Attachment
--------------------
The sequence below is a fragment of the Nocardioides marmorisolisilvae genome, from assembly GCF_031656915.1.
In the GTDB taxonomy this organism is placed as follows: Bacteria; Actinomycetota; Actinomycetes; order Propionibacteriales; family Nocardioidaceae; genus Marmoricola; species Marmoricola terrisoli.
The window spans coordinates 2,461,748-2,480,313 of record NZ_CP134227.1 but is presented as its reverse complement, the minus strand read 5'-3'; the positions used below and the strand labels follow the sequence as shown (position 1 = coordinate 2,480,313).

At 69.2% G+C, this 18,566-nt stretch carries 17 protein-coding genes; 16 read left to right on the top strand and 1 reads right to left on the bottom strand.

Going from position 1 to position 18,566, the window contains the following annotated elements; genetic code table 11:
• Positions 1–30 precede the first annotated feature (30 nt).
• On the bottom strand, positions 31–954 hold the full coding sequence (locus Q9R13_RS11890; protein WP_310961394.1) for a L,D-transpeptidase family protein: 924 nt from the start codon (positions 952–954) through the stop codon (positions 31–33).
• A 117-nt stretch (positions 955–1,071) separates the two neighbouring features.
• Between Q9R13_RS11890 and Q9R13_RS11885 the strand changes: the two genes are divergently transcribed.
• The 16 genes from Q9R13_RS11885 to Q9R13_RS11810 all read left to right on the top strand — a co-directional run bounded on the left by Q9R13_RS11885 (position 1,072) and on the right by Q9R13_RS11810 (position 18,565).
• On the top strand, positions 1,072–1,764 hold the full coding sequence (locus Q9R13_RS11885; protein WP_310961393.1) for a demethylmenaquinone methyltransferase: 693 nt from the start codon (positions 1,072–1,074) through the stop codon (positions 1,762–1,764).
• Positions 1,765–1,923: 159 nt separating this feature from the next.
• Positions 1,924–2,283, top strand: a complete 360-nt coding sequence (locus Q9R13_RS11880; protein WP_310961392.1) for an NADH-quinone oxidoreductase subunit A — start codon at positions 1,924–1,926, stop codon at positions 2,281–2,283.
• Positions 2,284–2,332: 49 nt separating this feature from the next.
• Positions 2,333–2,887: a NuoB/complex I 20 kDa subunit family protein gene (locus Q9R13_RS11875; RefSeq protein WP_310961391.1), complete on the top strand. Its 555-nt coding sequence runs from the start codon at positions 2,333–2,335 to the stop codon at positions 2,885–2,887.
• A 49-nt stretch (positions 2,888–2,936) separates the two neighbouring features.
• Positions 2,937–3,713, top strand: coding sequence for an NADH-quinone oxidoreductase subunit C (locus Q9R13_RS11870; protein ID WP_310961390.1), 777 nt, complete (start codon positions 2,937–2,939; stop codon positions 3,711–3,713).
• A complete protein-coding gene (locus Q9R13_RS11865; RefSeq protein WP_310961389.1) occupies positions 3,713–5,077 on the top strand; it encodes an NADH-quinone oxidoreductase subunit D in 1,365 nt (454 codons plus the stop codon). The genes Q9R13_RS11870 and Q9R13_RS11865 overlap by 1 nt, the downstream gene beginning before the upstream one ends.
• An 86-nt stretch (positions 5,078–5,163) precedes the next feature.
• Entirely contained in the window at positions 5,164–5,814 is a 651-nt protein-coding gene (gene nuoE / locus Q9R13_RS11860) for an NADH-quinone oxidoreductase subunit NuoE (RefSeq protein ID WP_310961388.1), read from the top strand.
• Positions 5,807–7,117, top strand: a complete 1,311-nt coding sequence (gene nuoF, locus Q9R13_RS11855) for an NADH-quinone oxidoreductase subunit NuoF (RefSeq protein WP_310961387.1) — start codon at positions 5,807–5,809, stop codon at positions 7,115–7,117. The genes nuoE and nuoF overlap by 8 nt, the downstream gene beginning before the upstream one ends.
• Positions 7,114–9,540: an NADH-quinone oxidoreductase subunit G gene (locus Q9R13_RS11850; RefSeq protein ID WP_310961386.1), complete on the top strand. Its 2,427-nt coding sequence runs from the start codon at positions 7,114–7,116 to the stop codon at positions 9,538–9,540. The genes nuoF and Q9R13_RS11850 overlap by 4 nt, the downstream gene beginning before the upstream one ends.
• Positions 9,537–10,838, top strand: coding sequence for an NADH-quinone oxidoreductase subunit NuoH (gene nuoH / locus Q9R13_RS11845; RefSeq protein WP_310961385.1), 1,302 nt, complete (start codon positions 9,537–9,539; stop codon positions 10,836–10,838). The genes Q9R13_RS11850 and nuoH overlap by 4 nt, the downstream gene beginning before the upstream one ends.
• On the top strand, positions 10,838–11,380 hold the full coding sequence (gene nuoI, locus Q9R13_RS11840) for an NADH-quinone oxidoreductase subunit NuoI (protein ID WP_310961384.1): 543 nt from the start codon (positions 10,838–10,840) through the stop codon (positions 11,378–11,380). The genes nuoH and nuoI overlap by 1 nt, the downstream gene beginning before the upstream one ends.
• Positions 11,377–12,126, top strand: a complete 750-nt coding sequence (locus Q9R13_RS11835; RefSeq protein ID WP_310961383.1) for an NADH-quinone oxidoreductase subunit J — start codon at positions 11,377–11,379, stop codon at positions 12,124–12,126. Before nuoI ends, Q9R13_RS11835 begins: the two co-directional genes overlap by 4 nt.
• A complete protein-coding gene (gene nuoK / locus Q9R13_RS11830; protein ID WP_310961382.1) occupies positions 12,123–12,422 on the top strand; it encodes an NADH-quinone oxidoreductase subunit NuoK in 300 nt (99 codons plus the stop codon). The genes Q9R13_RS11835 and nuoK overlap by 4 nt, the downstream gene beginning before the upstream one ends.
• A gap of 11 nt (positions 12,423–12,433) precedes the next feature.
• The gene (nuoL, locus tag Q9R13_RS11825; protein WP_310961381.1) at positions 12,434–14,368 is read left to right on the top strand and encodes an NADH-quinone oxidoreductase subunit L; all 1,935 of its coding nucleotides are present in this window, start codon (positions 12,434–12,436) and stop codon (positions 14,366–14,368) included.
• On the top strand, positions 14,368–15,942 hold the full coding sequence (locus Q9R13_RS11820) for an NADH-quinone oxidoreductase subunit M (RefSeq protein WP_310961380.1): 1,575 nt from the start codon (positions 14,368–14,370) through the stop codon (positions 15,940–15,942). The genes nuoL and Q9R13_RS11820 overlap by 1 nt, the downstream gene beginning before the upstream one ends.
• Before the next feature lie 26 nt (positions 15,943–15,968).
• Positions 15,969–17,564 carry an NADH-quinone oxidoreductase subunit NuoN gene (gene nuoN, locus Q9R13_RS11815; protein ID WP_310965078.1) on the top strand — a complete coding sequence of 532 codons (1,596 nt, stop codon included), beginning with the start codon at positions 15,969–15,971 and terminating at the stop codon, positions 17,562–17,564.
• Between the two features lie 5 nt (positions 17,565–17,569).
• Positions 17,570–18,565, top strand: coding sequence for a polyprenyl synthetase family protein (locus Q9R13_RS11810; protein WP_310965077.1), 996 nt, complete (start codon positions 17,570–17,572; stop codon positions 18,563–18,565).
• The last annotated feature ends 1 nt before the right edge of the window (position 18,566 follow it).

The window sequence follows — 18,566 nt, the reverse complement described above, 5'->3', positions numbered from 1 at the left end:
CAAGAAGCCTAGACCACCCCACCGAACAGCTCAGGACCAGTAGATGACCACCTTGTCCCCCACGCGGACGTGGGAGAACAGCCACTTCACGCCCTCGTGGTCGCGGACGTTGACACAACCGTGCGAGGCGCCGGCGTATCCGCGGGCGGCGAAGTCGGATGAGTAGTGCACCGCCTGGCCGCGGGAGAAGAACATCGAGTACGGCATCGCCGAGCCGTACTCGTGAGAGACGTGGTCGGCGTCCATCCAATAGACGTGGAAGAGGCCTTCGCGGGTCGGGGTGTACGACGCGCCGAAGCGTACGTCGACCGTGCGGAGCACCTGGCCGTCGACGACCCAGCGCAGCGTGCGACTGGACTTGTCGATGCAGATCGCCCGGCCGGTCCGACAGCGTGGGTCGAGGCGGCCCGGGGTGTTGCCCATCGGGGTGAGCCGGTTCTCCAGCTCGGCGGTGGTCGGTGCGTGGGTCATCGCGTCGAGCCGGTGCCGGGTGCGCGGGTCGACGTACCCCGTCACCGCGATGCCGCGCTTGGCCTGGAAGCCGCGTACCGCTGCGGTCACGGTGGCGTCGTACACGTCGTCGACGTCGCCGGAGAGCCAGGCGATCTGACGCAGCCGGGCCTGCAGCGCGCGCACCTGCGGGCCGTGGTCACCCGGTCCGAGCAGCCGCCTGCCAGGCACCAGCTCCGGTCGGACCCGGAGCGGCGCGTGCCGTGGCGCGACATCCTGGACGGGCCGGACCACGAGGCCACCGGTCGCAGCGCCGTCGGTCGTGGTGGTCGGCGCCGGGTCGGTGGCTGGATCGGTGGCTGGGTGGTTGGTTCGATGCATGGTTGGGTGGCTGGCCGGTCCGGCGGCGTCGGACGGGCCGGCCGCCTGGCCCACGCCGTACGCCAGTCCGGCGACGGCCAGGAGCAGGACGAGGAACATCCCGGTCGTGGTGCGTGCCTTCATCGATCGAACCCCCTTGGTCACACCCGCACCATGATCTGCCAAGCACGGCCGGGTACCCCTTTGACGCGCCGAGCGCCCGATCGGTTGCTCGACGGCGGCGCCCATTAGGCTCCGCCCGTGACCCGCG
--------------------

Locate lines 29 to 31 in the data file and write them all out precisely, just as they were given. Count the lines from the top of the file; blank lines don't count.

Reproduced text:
• On the top strand, positions 14,368–15,942 hold the full coding sequence (locus Q9R13_RS11820) for an NADH-quinone oxidoreductase subunit M (RefSeq protein WP_310961380.1): 1,575 nt from the start codon (positions 14,368–14,370) through the stop codon (positions 15,940–15,942). The genes nuoL and Q9R13_RS11820 overlap by 1 nt, the downstream gene beginning before the upstream one ends.
• Before the next feature lie 26 nt (positions 15,943–15,968).
• Positions 15,969–17,564 carry an NADH-quinone oxidoreductase subunit NuoN gene (gene nuoN, locus Q9R13_RS11815; protein ID WP_310965078.1) on the top strand — a complete coding sequence of 532 codons (1,596 nt, stop codon included), beginning with the start codon at positions 15,969–15,971 and terminating at the stop codon, positions 17,562–17,564.